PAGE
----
Kemi Cracks a Problem
When this Nordic underground chromite producer needed more power to break boulders in the stopes, it found a solution literally in its backyard
By Kyran Casteel, European Editor
“When we blast our stopes it sometimes happens that large boulders break loose from weaker rock types in the ground surrounding the charged volume, falling either during or after blasting. Any boulder more than one meter in diameter is not only too big for the crusher but also very difficult to handle, because no loader able to operate in this size of stope can move or roll, let alone carry such large boulders. They must therefore be broken up for loading, the options being drilling and blasting or fracture by hydraulic breaker.
“But it’s always hard to organize drilling for blasting, sometimes just plain impossible, on account of the risk of collapse in a freshly blasted stope. Even if drilling is safe, someone then has to do the charging, again in a very hazardous environment. The alternative is to bring in a large hydraulic breaker mounted on a loader and split up the boulders, using remote control when necessary. In theory this is very safe and does not require so much reorganization of the operations undertaken by the other machines working in the stope. One man can solve the whole problem in very short time.”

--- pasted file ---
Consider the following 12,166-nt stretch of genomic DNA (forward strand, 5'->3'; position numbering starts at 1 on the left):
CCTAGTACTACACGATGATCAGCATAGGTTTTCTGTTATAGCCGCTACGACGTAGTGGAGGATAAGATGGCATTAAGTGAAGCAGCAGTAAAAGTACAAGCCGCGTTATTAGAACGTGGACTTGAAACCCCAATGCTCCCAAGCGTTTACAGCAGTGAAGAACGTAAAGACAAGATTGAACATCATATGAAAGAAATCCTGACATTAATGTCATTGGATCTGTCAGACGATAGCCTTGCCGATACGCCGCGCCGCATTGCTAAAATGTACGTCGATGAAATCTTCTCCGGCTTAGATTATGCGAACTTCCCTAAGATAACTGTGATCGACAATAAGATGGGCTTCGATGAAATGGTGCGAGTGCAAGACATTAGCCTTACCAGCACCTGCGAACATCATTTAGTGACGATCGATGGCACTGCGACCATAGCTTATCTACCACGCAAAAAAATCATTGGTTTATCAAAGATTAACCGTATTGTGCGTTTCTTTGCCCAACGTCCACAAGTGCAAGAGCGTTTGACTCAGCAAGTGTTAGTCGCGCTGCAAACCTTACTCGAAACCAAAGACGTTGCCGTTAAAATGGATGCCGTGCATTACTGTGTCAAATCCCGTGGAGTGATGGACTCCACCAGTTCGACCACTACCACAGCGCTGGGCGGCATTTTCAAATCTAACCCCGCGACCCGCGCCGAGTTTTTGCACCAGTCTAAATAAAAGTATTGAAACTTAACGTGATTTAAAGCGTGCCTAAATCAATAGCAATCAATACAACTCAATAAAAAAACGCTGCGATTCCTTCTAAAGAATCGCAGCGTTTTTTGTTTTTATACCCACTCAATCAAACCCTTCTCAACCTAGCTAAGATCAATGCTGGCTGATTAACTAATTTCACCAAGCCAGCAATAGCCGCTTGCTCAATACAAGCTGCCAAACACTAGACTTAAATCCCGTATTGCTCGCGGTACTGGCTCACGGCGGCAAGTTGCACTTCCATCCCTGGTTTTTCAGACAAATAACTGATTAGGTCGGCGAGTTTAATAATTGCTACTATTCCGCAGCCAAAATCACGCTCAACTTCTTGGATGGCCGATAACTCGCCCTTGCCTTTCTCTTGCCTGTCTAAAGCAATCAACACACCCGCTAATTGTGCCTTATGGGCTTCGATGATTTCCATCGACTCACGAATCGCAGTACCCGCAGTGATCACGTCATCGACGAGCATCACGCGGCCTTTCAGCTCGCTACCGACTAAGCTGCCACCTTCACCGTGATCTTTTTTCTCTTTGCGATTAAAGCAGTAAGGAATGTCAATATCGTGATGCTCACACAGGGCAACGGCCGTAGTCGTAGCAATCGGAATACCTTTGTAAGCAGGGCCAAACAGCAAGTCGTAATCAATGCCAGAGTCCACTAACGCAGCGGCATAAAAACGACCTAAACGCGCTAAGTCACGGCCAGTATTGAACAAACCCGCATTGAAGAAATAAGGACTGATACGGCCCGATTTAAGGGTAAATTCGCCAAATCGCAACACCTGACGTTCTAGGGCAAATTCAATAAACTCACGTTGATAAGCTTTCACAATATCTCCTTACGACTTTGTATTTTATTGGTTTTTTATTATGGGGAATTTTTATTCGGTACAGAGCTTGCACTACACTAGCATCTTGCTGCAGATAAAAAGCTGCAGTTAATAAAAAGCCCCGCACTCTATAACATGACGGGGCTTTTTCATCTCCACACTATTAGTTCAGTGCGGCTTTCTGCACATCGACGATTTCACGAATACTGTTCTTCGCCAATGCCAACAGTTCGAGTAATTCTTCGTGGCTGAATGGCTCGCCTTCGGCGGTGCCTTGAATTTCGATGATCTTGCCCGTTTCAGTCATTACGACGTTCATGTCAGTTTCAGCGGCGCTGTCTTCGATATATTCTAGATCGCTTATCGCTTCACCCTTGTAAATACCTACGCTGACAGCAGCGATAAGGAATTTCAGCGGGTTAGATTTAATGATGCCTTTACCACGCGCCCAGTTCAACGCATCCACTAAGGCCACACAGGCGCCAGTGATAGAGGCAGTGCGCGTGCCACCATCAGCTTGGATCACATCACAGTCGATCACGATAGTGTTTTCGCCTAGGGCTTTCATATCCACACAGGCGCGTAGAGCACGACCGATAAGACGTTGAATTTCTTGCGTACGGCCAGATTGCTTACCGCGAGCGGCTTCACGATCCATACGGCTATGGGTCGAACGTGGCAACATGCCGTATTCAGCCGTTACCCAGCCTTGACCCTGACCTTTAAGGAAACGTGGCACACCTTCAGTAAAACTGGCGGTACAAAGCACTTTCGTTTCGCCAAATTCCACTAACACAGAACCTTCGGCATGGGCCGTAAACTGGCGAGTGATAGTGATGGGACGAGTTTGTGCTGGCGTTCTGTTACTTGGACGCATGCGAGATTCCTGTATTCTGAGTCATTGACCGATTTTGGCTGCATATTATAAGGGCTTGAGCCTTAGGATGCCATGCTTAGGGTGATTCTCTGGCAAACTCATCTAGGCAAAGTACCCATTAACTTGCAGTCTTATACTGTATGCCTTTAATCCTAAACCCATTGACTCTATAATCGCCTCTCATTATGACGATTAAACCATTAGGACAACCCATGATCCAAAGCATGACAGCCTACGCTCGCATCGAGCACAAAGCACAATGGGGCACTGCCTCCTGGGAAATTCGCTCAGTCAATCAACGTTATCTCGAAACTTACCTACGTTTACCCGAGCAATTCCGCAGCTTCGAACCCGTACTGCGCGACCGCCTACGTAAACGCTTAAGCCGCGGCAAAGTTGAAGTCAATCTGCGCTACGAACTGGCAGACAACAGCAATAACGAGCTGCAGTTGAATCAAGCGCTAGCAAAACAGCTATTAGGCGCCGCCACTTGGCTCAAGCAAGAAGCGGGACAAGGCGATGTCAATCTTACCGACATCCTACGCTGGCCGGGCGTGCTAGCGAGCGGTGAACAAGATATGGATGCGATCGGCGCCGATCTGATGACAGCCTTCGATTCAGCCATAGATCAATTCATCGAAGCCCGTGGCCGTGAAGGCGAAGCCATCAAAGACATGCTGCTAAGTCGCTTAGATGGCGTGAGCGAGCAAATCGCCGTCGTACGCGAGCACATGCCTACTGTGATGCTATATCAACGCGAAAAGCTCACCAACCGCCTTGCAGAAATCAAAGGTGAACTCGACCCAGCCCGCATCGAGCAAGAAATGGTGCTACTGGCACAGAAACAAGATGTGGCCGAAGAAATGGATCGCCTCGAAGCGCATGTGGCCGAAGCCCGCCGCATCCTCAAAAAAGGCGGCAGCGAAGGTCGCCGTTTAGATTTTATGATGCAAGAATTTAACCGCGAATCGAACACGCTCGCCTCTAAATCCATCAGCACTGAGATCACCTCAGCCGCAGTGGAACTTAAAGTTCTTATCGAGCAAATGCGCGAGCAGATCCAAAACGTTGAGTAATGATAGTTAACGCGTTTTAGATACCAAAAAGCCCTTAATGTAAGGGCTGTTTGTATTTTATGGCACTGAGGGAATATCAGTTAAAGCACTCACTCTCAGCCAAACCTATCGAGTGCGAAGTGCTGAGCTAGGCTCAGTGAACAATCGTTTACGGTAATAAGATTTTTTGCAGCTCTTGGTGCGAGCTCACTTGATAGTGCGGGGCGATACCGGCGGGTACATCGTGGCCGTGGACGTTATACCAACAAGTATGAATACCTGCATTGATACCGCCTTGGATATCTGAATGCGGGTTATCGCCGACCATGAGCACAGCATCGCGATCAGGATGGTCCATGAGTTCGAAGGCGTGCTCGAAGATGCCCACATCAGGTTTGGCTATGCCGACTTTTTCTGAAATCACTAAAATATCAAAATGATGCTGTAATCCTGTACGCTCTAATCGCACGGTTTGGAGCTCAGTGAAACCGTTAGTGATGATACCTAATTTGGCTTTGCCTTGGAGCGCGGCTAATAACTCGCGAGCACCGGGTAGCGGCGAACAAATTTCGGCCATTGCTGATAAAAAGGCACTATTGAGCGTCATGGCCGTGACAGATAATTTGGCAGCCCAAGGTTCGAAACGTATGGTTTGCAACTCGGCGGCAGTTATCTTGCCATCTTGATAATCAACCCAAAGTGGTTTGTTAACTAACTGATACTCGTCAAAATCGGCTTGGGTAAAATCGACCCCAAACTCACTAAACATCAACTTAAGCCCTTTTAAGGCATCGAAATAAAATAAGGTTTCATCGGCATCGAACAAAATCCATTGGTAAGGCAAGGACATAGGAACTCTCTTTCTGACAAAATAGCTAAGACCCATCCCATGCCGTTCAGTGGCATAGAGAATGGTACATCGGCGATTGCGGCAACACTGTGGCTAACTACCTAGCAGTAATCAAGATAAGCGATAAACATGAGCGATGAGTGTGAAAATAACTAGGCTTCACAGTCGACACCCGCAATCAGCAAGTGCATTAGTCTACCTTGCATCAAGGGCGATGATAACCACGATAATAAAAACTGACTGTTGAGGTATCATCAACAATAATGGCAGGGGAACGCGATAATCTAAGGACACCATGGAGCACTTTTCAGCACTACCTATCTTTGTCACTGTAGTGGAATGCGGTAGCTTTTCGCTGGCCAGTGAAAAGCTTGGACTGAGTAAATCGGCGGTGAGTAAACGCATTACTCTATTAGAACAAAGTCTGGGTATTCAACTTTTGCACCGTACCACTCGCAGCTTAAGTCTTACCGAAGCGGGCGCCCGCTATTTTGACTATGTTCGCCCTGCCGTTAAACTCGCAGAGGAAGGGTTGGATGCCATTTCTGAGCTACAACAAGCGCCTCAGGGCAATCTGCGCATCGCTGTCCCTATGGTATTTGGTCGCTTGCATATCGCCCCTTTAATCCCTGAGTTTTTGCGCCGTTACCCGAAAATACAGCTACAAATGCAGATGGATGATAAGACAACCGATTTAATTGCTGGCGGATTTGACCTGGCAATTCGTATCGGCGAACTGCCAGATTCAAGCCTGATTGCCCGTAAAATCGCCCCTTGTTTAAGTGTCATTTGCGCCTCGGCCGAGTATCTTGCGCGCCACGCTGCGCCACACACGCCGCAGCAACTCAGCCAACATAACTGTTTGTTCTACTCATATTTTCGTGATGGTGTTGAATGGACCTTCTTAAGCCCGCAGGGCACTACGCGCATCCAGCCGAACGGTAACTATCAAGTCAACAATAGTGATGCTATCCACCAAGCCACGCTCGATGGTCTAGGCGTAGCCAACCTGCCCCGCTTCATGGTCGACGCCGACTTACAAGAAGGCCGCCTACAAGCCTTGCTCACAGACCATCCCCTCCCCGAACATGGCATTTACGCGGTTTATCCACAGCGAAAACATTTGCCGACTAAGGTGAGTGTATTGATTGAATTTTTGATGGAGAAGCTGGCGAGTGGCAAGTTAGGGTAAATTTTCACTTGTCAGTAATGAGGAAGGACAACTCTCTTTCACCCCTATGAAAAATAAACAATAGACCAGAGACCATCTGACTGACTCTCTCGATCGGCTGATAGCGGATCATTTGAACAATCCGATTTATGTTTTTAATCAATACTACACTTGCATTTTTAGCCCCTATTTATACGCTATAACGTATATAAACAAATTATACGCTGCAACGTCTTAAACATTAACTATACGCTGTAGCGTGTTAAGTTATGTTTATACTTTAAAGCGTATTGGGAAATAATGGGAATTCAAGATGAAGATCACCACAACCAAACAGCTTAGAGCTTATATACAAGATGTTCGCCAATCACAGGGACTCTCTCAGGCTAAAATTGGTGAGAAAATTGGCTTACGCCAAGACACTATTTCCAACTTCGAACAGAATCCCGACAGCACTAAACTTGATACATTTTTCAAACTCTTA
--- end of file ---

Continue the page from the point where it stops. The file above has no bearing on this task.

In practice things are a little bit harder, explained Saari. “First, the boulder to be broken is usually very big. Typical diameters can be from 2 to 6 meters. So, every time a breaker is needed, the job is very tough and extremely hard work for the loader/hammer combination. Our Toro 1250/Rammer G90 combination has been doing the job quite well, but the hurry and the heat produced by weaknesses in the auxiliary hydraulics for the breaker makes the machine very vulnerable. Any significant stoppages for maintenance work or fixing break-downs quickly cause problems for production planning: a stope with just one of the larger oversize boulders is out of production until the 1250/G90 machine is available to break up the stope-accessblocking boulder. Clearly then, we needed at the least a machine to back up the much-in-demand 1250/G90. And the bigger this machine could be the more effective it would be—any loader that could fit in the mine accesses could not be too big.